Thursday, April 5, 2012

FLCC to stage ‘The Laramie Project’ April 13 and 14


FLCC students question fellow cast member Warren White, assistant professor of communications, in a scene from “The Laramie Project.”
Finger Lakes Community College will present three performances of “The Laramie Project,” a play that explores how the 1998 murder of Matthew Shepard affected the town of Laramie, Wyoming, on April 13 and 14.

Shows are Friday, April 13, at 7:30 p.m. and Saturday, April 14, at 2 and 7:30 p.m. in Stage 14 on the second floor of the Student Center, 3325 Marvin Sands Drive in Canandaigua.

Advance tickets are $3 and may be purchased in the Student Life Office on the second floor of the FLCC Student Center. Tickets will be $5 for students and seniors and $7 for general admission at the door.




Victor Gauvin of Pittsford is part of the cast.
“The Laramie Project,” created by Mois├ęs Kaufman and members of the Tectonic Theatre Project, is based on interviews of more than 200 Laramie, Wyoming, community members following the death of Matthew Shepard in October 1998.

Multiple viewpoints and perspectives are voiced from the first responders, people in the courtroom, individuals intimately connected with the incident and the citizens of Laramie.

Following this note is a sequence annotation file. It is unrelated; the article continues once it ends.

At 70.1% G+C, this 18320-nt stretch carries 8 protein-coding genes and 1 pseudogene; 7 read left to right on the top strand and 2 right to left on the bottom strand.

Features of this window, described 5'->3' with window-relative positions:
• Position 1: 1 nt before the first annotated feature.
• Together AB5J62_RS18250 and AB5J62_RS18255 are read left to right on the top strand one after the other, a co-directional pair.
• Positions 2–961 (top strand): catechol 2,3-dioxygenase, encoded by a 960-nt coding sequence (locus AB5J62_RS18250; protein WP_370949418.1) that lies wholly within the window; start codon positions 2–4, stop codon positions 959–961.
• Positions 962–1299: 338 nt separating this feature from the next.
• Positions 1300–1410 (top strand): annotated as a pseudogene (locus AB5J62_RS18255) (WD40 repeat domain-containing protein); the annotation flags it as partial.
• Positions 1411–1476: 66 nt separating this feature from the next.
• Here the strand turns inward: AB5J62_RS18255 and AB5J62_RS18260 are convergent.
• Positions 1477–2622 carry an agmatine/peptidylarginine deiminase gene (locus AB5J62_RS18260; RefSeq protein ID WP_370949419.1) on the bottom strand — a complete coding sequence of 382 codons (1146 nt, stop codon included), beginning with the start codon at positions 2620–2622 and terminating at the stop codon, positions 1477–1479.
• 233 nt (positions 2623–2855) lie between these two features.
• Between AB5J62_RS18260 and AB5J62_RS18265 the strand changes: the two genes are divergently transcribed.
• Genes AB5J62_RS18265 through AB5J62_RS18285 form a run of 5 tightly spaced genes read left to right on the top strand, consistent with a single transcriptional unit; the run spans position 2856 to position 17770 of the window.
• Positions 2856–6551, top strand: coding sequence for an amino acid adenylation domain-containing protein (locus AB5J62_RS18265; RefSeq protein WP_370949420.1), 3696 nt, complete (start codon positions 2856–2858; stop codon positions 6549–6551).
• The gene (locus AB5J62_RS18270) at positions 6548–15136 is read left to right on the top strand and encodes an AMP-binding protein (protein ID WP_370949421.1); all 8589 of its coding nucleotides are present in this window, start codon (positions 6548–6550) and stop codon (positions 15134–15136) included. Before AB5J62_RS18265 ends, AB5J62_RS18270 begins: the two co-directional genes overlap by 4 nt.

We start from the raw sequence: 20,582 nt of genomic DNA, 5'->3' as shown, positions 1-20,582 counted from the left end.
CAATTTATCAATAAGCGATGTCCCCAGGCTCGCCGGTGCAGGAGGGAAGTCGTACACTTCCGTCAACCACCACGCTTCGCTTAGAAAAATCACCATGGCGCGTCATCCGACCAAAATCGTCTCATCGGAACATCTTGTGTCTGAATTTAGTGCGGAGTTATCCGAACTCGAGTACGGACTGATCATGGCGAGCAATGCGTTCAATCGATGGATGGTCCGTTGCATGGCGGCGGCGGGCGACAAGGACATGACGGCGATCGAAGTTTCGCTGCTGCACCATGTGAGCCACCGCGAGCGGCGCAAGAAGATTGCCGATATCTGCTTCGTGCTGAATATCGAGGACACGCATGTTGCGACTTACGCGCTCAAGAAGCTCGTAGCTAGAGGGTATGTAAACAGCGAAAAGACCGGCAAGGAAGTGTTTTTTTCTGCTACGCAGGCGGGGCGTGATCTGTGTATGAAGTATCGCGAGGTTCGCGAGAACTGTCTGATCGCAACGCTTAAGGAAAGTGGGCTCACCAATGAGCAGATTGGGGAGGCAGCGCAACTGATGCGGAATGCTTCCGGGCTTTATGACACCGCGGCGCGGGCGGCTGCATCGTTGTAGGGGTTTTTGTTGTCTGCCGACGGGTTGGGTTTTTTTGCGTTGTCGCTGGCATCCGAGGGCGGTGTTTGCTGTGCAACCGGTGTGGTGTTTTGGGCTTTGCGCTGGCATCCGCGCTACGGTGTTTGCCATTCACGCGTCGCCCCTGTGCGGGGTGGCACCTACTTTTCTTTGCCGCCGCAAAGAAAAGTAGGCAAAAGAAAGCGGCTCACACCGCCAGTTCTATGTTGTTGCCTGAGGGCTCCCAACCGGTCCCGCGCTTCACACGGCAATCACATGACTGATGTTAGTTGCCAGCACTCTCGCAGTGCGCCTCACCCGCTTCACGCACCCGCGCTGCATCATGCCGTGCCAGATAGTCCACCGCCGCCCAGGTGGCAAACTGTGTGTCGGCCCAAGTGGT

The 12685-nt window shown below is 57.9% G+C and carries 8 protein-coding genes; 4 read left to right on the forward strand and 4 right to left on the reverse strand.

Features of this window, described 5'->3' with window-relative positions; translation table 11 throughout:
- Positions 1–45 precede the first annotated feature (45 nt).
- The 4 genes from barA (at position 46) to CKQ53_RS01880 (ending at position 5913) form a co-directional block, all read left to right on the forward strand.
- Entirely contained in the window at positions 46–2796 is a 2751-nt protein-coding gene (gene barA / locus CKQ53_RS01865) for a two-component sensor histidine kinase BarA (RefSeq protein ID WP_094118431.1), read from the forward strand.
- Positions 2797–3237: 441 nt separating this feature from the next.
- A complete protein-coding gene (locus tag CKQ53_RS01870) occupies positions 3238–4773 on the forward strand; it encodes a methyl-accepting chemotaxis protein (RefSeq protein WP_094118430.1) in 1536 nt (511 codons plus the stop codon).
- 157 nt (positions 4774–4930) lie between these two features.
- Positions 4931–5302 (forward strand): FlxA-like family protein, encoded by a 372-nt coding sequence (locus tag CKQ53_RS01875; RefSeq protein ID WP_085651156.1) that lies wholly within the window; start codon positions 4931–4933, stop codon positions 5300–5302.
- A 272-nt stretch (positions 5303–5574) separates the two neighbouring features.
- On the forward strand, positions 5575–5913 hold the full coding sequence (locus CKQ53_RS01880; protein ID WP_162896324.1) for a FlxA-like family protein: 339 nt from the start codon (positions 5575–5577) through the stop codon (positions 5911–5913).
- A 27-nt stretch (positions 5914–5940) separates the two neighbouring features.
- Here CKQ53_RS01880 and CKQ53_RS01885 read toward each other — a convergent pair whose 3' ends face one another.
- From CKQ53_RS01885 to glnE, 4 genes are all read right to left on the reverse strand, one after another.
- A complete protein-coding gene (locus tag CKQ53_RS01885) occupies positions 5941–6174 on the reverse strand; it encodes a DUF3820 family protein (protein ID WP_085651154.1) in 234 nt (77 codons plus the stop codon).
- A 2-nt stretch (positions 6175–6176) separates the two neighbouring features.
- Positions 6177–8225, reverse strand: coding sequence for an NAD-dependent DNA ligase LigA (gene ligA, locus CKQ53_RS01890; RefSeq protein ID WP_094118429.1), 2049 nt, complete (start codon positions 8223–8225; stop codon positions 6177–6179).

Father and daughter, Kellie Aitchison, an FLCC biology instructor, and Victor Gauvin, both of Pittsford, are members of the cast. Acting in the play together is just a continuation of their special relationship.

“We’ve always done things like this together,” says Aitchison. “Dad coached my high school speech and debate team. I acted in high school, and he read me my lines. Dad even got my prom dress. That’s just the kind of relationship we have.”

Gauvin has not acted before. “I now appreciate how much effort goes into plays, not just the performers but also the technical people,” he says.

Trevor Hubble of Honeoye
Student Trevor Hubble of Honeoye, who plays three characters, says he likes that there isn’t a big set and heavy costumes. “It’s raw. The set doesn’t distract. It focuses on the message, the words of the people, the experience,” he says.

When considering the play’s message, Hubble is thoughtful: “The Laramie Project gives you both sides of a hate crime, in this case homosexuality, but it could be anything that makes people think a person is different from them … Characters change their viewpoints throughout the play. In the end it’s left open for the audience to decide for themselves.”

The ensemble cast also includes the following FLCC students: Jessica Ames of Canaseraga, Jena Caramazza of Shortsville, Dylan DeGeorge of Honeoye, Jerrell Harrison of Bronx, Lashonda Holmes of Rochester, Trevor Hubble of Honeoye, Brad O’Konski of Geneva, Kristen Paparelli of Cato, Ian Remmers of Watkins Glen, Maria Romeo of Canandaigua, Ariel Stroud of York, Sam Zulauf of Newark. FLCC faculty member Warren White, assistant professor of communications, is also part of the cast.

The stage manager is Alyssa Reeb of Tonawanda. The production is directed by Beth Johnson, professor of theatre, with set design by Jim Perri, technical specialist.

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